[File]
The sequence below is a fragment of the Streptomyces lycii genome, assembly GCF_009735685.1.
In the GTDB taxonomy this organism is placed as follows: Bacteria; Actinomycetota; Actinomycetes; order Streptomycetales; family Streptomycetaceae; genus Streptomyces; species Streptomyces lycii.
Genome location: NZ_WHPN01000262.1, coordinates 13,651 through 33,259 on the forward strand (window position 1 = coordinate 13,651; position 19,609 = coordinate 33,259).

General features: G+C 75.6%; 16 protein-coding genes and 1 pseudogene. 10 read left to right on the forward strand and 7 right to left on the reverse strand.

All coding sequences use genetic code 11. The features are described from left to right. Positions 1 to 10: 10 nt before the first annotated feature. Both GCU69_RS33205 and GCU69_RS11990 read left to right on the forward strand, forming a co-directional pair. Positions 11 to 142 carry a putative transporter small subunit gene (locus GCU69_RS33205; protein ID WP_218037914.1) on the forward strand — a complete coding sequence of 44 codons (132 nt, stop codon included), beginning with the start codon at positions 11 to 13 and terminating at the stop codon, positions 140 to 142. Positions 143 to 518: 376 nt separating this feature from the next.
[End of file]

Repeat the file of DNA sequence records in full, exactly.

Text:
The sequence below is a fragment of the Streptomyces lycii genome, assembly GCF_009735685.1.
In the GTDB taxonomy this organism is placed as follows: Bacteria; Actinomycetota; Actinomycetes; order Streptomycetales; family Streptomycetaceae; genus Streptomyces; species Streptomyces lycii.
Genome location: NZ_WHPN01000262.1, coordinates 13,651 through 33,259 on the forward strand (window position 1 = coordinate 13,651; position 19,609 = coordinate 33,259).

General features: G+C 75.6%; 16 protein-coding genes and 1 pseudogene. 10 read left to right on the forward strand and 7 right to left on the reverse strand.

All coding sequences use genetic code 11. The features are described from left to right. Positions 1 to 10: 10 nt before the first annotated feature. Both GCU69_RS33205 and GCU69_RS11990 read left to right on the forward strand, forming a co-directional pair. Positions 11 to 142 carry a putative transporter small subunit gene (locus GCU69_RS33205; protein ID WP_218037914.1) on the forward strand — a complete coding sequence of 44 codons (132 nt, stop codon included), beginning with the start codon at positions 11 to 13 and terminating at the stop codon, positions 140 to 142. Positions 143 to 518: 376 nt separating this feature from the next.